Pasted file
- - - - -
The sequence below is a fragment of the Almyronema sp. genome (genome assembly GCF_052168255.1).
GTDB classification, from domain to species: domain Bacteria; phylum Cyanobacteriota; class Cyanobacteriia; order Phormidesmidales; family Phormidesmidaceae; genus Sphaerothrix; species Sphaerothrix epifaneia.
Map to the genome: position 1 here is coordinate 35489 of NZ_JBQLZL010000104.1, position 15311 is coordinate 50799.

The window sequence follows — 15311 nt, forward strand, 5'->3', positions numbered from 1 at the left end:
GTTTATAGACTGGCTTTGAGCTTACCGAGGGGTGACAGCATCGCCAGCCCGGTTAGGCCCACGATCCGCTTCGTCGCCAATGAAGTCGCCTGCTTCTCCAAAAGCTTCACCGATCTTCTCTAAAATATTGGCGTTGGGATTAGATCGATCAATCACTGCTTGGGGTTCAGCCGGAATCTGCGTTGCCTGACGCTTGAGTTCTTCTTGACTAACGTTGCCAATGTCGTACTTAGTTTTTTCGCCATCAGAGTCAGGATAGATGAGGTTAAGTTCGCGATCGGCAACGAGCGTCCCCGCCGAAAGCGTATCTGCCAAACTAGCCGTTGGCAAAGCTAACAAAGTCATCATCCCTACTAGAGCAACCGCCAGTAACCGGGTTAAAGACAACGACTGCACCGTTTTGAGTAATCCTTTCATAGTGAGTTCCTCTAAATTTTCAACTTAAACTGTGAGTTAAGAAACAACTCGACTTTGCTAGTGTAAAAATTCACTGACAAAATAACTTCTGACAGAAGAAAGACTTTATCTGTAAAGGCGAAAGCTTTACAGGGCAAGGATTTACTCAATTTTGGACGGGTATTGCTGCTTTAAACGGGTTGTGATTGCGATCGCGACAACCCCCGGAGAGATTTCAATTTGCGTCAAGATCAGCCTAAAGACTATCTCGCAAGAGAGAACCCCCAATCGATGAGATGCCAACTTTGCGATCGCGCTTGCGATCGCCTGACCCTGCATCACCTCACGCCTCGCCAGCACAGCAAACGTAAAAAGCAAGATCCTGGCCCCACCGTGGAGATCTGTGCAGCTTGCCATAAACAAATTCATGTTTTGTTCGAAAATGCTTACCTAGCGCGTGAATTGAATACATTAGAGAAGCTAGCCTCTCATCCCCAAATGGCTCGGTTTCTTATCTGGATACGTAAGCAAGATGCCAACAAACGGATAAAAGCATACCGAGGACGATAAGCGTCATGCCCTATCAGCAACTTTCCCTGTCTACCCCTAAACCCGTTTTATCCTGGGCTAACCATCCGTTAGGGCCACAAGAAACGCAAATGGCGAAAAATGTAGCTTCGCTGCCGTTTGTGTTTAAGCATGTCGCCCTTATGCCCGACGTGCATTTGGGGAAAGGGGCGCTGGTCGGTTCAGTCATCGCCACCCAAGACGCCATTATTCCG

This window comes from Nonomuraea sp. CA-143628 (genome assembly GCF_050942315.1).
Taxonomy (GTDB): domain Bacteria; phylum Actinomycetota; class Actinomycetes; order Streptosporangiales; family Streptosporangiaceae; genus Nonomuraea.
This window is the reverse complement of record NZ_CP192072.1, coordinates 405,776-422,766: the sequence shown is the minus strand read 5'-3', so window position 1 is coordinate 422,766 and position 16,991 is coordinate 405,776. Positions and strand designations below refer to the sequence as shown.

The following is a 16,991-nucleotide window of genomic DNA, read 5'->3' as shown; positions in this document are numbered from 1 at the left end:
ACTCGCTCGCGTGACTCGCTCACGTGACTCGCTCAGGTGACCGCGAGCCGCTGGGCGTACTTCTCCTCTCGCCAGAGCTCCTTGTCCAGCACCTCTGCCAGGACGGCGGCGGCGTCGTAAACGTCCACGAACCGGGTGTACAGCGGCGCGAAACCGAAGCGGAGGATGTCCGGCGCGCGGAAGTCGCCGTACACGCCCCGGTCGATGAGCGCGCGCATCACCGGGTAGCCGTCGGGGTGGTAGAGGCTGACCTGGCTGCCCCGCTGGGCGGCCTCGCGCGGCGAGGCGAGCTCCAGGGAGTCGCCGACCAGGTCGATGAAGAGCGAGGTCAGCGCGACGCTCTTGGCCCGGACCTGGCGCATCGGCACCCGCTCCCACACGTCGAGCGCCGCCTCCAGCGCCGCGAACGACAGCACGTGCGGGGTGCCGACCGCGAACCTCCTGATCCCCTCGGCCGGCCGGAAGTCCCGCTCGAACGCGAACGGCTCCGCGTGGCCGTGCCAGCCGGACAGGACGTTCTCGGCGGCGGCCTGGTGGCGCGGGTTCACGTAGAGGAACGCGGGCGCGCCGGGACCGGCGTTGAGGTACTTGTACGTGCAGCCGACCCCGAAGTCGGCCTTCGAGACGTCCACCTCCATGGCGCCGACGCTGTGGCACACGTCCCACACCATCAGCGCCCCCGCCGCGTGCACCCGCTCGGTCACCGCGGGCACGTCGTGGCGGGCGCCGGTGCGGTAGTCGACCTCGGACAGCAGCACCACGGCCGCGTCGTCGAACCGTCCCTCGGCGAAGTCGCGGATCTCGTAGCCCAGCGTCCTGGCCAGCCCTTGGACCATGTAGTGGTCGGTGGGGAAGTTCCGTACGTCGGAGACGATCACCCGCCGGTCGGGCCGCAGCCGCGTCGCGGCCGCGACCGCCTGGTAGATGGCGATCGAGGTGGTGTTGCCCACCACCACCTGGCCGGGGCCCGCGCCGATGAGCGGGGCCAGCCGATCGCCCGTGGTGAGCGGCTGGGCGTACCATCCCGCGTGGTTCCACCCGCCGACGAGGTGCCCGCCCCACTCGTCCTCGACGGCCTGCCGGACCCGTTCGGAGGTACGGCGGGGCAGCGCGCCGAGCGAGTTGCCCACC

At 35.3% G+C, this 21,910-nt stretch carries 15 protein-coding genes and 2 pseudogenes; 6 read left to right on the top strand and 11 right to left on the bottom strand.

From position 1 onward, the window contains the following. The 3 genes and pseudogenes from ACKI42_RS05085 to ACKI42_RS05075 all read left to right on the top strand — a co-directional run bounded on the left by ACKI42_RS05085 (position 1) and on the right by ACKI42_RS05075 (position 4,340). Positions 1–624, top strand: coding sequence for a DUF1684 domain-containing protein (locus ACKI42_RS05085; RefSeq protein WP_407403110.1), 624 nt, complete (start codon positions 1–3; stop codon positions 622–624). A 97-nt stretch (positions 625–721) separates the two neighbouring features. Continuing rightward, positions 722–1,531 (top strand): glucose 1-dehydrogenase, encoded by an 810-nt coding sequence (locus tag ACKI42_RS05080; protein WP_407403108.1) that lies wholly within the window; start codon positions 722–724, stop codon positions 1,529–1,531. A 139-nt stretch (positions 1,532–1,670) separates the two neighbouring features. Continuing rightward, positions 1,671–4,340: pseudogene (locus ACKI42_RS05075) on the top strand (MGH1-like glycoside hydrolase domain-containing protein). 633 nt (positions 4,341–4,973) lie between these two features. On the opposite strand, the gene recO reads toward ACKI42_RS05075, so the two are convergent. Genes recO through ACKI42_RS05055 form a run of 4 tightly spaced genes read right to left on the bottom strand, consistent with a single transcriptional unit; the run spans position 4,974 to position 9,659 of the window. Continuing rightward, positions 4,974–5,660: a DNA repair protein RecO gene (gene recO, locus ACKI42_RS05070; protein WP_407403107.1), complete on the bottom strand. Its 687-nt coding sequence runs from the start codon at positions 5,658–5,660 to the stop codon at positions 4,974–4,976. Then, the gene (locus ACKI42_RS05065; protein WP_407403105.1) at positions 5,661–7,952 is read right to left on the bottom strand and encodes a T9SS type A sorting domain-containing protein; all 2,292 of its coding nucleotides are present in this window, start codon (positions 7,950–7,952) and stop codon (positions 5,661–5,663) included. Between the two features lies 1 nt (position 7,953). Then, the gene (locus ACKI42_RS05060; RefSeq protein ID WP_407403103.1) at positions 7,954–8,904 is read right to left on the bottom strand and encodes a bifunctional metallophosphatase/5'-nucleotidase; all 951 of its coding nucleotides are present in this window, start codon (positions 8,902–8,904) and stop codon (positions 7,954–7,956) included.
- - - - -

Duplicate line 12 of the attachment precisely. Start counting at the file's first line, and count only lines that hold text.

From position 1 onward, the window contains the following. The 3 genes and pseudogenes from ACKI42_RS05085 to ACKI42_RS05075 all read left to right on the top strand — a co-directional run bounded on the left by ACKI42_RS05085 (position 1) and on the right by ACKI42_RS05075 (position 4,340). Positions 1–624, top strand: coding sequence for a DUF1684 domain-containing protein (locus ACKI42_RS05085; RefSeq protein WP_407403110.1), 624 nt, complete (start codon positions 1–3; stop codon positions 622–624). A 97-nt stretch (positions 625–721) separates the two neighbouring features. Continuing rightward, positions 722–1,531 (top strand): glucose 1-dehydrogenase, encoded by an 810-nt coding sequence (locus tag ACKI42_RS05080; protein WP_407403108.1) that lies wholly within the window; start codon positions 722–724, stop codon positions 1,529–1,531. A 139-nt stretch (positions 1,532–1,670) separates the two neighbouring features. Continuing rightward, positions 1,671–4,340: pseudogene (locus ACKI42_RS05075) on the top strand (MGH1-like glycoside hydrolase domain-containing protein). 633 nt (positions 4,341–4,973) lie between these two features. On the opposite strand, the gene recO reads toward ACKI42_RS05075, so the two are convergent. Genes recO through ACKI42_RS05055 form a run of 4 tightly spaced genes read right to left on the bottom strand, consistent with a single transcriptional unit; the run spans position 4,974 to position 9,659 of the window. Continuing rightward, positions 4,974–5,660: a DNA repair protein RecO gene (gene recO, locus ACKI42_RS05070; protein WP_407403107.1), complete on the bottom strand. Its 687-nt coding sequence runs from the start codon at positions 5,658–5,660 to the stop codon at positions 4,974–4,976. Then, the gene (locus ACKI42_RS05065; protein WP_407403105.1) at positions 5,661–7,952 is read right to left on the bottom strand and encodes a T9SS type A sorting domain-containing protein; all 2,292 of its coding nucleotides are present in this window, start codon (positions 7,950–7,952) and stop codon (positions 5,661–5,663) included. Between the two features lies 1 nt (position 7,953). Then, the gene (locus ACKI42_RS05060; RefSeq protein ID WP_407403103.1) at positions 7,954–8,904 is read right to left on the bottom strand and encodes a bifunctional metallophosphatase/5'-nucleotidase; all 951 of its coding nucleotides are present in this window, start codon (positions 8,902–8,904) and stop codon (positions 7,954–7,956) included.